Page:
Jessica Anschutz: I am so grateful for this time today and for the work that you’re doing and your willingness to share your work with our leaders. As we wrap up our time together, what would your hope be for folks who are listening to this podcast?

Heidi Brooks: I hope that people are hearing what I think is actually one of the best things about leading, which is to find other leaders who share your aspirations for learning our way into a world that’s more enlivening for each of us and for all of us and how actually finding those other leaders and sharing with them a process of learning about how to lead in a confused and overwhelmed world is in itself pretty enlivening for people who really care about this. I think we need company on the journey. We need to normalize our own learning and striving process. We need for that learning process in itself to not only be accompanied by relevant others, but to encourage us, embolden us to take the work back home and see if we can spread the magic, which is really paradigm shifting and work of great courage.

I don’t see how we’re possibly going to make our way into a more a livable world with less war and less strife where we can actually feed the children with bigger hearts and broader minds without our being able to make that true right here in our own environments, in our own hearts and minds, in our own communities, and here in our own congregations. Make it real in your world. Invite yourself to be part of a more courageous community that’s about learning for you. If you can do that with other, with others, then it’s more possible that you can do that in your formal and positional authority in your in your congregation, your church, the way that you gather people.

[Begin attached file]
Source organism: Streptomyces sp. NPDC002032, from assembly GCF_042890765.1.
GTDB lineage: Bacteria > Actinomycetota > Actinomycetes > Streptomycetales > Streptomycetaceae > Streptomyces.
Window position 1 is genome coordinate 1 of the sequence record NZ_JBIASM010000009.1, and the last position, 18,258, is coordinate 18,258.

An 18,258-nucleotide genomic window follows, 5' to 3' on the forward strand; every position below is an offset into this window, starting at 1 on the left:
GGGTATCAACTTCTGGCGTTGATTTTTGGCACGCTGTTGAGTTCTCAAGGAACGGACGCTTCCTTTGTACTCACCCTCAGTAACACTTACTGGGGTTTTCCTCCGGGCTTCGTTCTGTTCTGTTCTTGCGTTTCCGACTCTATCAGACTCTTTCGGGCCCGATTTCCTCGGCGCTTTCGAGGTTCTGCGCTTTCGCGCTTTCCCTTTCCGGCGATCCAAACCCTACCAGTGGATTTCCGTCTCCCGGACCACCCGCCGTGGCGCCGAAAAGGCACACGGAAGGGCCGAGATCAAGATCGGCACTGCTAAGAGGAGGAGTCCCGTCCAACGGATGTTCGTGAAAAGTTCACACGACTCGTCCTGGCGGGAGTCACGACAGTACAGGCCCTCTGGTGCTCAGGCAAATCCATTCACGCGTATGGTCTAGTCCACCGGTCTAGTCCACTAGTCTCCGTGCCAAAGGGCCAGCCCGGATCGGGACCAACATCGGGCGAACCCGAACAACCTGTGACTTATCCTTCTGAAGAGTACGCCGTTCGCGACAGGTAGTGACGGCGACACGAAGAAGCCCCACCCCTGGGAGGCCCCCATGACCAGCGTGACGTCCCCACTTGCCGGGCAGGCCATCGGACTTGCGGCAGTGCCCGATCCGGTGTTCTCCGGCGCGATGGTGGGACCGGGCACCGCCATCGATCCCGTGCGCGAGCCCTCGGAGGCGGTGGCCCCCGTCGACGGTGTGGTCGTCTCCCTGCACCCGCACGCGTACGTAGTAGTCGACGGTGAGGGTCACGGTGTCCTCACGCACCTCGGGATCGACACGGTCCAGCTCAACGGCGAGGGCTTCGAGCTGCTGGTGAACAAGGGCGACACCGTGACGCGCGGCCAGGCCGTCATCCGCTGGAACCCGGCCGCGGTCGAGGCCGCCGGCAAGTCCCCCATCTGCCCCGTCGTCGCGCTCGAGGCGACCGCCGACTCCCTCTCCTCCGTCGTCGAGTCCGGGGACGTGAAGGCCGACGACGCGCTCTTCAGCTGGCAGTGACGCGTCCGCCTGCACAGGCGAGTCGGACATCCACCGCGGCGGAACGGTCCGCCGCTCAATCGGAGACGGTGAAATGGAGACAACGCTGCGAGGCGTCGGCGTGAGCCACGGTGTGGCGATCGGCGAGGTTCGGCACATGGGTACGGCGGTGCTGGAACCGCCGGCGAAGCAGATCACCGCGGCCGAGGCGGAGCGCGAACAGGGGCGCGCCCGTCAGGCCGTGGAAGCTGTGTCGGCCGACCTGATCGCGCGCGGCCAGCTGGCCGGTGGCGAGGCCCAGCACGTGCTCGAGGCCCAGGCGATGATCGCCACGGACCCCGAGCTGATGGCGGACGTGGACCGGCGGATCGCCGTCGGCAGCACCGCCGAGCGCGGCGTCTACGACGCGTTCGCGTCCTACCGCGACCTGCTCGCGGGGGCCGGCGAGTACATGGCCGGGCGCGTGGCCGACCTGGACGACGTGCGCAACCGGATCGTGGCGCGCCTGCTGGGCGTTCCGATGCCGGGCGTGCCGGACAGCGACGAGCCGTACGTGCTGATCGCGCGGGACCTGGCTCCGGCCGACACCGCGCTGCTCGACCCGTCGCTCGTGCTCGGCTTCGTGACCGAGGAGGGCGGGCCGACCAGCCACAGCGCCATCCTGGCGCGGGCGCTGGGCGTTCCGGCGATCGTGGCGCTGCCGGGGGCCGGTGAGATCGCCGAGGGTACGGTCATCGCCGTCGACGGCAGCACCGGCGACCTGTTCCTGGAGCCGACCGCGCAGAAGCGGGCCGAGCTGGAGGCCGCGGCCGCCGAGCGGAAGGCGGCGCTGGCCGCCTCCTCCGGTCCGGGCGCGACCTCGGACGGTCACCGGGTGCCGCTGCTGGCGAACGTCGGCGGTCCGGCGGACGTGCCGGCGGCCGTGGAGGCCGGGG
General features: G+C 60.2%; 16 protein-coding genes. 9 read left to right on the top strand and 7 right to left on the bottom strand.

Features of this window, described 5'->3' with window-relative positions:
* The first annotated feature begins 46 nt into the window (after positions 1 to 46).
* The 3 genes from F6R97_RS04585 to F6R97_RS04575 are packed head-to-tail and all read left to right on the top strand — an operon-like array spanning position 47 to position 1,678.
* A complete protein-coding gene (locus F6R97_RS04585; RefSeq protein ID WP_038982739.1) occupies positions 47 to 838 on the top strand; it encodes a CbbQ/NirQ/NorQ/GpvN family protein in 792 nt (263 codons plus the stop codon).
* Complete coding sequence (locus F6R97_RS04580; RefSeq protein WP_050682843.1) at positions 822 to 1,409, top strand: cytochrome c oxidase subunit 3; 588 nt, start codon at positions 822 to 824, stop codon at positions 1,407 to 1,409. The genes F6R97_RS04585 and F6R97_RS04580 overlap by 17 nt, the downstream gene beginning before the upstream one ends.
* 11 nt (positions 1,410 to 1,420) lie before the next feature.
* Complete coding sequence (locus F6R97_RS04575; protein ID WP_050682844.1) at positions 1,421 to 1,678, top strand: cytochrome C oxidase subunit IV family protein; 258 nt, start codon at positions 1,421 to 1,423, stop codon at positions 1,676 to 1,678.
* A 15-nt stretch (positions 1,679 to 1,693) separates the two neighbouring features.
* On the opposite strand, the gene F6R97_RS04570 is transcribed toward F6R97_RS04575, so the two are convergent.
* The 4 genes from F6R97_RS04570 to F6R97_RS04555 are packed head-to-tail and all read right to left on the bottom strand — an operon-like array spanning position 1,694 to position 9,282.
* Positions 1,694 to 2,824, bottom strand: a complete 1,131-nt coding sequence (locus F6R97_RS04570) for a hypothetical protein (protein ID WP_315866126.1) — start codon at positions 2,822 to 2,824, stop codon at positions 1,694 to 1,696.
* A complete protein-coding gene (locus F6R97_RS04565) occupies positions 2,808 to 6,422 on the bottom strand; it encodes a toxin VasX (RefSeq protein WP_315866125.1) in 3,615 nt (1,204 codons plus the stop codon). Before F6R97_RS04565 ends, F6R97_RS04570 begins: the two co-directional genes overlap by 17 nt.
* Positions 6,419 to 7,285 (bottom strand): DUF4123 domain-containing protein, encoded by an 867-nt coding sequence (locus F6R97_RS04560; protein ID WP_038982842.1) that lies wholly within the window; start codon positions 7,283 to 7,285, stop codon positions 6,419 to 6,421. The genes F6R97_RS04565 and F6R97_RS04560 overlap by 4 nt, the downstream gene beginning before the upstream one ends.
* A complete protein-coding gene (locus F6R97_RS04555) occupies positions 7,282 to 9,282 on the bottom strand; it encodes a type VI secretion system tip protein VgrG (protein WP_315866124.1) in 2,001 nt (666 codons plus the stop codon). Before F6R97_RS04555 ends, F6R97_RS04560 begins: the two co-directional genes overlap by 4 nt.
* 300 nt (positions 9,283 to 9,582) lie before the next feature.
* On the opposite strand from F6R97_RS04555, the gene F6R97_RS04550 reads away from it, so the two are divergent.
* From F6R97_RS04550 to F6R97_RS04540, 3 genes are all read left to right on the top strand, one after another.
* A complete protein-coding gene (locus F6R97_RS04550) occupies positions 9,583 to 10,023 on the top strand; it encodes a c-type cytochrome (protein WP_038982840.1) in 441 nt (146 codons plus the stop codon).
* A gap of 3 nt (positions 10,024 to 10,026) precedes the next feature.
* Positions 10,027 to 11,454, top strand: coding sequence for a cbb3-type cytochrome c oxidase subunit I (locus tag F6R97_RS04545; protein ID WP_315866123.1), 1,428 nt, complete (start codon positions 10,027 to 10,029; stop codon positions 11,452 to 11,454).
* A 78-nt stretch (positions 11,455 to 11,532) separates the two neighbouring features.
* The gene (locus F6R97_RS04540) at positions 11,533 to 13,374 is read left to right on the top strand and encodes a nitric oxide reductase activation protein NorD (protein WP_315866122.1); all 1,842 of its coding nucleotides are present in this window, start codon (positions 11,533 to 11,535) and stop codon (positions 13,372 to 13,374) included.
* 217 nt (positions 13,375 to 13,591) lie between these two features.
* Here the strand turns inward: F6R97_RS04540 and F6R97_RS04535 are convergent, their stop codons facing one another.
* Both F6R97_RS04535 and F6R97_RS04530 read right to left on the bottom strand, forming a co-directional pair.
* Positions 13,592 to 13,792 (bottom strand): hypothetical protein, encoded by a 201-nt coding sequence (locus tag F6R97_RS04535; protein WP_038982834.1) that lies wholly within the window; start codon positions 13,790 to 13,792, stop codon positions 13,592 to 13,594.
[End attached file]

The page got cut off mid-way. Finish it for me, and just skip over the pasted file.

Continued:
Jessica Anschutz: Wonderful. Thank you so much, Dr. Brooks.

Heidi Brooks: You’re so welcome. Thanks for inviting me in Jessica.

Announcer:Thank you for joining us for Leading Ideas Talks.

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About Author

Heidi Brooks

Heidi Brooks teaches and advises on the subject of everyday leadership: the everyday micro-moments of impact that shape our lived experiences. Dr. Brooks specializes in large-scale culture change projects focused on individual and collective leadership effectiveness in organizations. Interpersonal Dynamics, the MBA elective she has taught for 15 years, is one of the courses most in demand at Yale School of Management. Recently, Dr. Brooks pioneered the Everyday Leadership course at SOM. She has also taught Emotional Intelligence, Power & Politics, Managing Groups & Teams, and Coaching Skills for Managers. Dr. Brooks received her Doctorate in psychology from the University of California at Berkeley and a Bachelor’s degree from Brown University. She is a lifelong experiential learner; you can find her as a student in classrooms as far-ranging as improvisational theater and immersion language lessons. Her podcast is "Learning Through Experience."

Dr. Jessica Anschutz

Jessica L. Anschutz is the Assistant Director of the Lewis Center and co-editor of Leading Ideas. She teaches in the Doctor of Ministry program at Wesley Theological Seminary and is an elder in the New York Annual Conference of the United Methodist Church. Jessica participated in the Lewis Fellows program, the Lewis Center's leadership development program for young clergy. She is also the co-editor with Doug Powe of Healing Fractured Communities (Palmetto, 2024).